Ready to Buy Your First Digital Camera?
What to Know Before You Go
TEXT AND IMAGES BY HELENE DELILLO© Helene DeLillo. Model: Brooke/Click NYC.
Canon D30 Capture
The digital transition can be challenging, however, it's a rewarding and necessary step in today's photography market. Here are some tips to get you up and running:
DO YOUR HOMEWORK
Let's begin with the most frequently asked question: "What digital camera should I buy?" Ask yourself the following:
- Why are you buying a digital camera?
- How often will you shoot?
- What lenses will you need?
- Want red-eye removal?
- What ISO: 100 or 2000?
- Power requirements?
- Need to sync with strobes?
- Budget and expected ROI?
- Subject: portrait, product, fashion, beauty, concerts, travel?
- Lighting environment: on location, home, studio?
- How much portability?
- Shooting weather conditions?
- End use: prints, website, email?
- How soon do you need to be up and running?
Then do some research. Test cameras and talk to people who actually purchased the cameras. Many stores that rent digital cameras later apply rentals fees to the purchase price. Be wary of online reviews; not everyone online who owns a digital camera is a photo expert. And check camera warranties.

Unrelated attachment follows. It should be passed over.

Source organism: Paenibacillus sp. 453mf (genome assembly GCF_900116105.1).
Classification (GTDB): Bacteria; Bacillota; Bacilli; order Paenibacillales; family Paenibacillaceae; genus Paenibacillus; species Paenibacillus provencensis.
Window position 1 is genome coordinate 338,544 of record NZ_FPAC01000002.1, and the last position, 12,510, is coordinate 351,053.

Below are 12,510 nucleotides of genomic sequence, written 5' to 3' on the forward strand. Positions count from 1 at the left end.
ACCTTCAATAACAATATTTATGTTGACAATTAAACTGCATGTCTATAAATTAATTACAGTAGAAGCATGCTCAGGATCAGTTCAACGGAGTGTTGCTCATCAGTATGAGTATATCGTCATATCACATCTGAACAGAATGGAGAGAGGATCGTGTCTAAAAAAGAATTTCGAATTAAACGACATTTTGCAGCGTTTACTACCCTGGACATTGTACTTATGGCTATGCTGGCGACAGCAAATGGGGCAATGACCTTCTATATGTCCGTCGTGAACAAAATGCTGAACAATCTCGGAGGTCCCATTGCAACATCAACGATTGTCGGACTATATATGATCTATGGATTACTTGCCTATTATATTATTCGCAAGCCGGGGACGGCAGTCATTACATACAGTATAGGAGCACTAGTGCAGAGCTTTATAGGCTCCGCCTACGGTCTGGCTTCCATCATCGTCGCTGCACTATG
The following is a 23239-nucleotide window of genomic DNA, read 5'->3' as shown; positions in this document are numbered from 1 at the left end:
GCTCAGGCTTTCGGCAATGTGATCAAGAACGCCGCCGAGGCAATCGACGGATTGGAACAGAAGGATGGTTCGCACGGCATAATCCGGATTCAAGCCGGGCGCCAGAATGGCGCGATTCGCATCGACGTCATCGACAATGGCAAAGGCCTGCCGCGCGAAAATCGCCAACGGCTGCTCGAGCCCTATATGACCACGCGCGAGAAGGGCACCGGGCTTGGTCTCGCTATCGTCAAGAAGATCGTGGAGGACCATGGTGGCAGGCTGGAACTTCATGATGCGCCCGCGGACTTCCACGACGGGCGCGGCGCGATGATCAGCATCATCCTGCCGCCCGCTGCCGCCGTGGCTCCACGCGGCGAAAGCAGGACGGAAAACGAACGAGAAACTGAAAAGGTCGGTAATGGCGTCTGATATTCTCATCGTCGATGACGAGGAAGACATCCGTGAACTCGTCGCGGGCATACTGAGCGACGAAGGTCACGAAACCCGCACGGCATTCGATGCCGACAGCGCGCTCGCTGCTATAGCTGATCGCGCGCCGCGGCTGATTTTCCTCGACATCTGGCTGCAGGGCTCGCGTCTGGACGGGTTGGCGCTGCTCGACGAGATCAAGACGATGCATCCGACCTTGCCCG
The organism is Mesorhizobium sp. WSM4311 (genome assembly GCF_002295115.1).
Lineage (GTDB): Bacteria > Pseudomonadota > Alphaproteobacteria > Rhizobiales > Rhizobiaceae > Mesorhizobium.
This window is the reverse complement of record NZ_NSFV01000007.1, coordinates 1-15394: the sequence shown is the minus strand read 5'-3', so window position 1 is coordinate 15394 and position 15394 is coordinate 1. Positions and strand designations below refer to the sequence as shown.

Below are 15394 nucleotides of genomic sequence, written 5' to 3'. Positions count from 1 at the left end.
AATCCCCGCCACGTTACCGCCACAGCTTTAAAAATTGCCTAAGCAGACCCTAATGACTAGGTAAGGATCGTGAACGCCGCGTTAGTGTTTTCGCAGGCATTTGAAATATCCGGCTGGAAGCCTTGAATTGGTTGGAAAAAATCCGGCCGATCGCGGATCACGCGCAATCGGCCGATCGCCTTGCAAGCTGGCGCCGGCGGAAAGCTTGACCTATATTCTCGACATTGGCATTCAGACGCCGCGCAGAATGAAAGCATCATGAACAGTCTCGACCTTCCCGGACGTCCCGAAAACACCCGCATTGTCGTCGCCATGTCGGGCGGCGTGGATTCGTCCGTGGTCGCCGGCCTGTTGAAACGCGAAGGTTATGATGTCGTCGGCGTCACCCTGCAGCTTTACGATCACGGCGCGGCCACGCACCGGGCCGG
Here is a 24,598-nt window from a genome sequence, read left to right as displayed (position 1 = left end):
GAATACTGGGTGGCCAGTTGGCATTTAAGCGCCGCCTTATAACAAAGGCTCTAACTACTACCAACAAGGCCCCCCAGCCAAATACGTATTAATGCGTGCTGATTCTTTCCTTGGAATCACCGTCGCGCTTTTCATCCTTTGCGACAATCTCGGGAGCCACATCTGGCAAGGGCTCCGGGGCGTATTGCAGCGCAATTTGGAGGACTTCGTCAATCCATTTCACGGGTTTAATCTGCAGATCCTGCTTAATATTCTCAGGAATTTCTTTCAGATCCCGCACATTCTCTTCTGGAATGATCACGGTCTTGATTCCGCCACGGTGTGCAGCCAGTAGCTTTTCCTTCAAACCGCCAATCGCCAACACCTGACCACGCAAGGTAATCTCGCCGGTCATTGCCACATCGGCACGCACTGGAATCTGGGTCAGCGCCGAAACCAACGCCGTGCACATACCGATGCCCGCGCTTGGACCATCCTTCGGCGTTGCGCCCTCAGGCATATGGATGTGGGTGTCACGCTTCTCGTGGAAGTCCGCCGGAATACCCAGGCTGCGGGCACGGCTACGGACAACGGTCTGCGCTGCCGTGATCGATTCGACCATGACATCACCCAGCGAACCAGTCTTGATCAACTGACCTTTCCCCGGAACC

AVOID DIGITAL MYTHS
One of the big misconceptions is that digital cameras don't have enough resolution. Wrong. Professional cameras can actually have too much resolution! We often need to retrain makeup artists so they understand how much detail the cameras see.
Another misconception is that digital cameras can't handle dark lighting environments. Not so. Some cameras are specifically designed for certain lighting environments. In the October SP&D, we showed a picture of the Eiffel Tower at night with amazing detail.
Technology is evolving all the time. At PhotoPlus East, many new cameras were announced and more are coming. In the last six months, resolution from one manufacturer doubled, while the price dropped 50 percent. Make sure you're buying a camera that meets your current needs and is affordable. You don't want to pay it off over 10 years, because soon there'll be a better solution for our needs.
Don't have much time to learn digital? Purchase a 2.1- or 3.1-megapixel prosumer camera: they're usually under $1,000. Be sure the camera has features you like and isn't too bulky. Go out and "play with the technology" on weekends. You'll quickly become familiar with the workflow processes. And purchase one of those photographic printers that let you print without a computer.
Soon you'll be ready to start testing the professional digital SLRs and digital backs.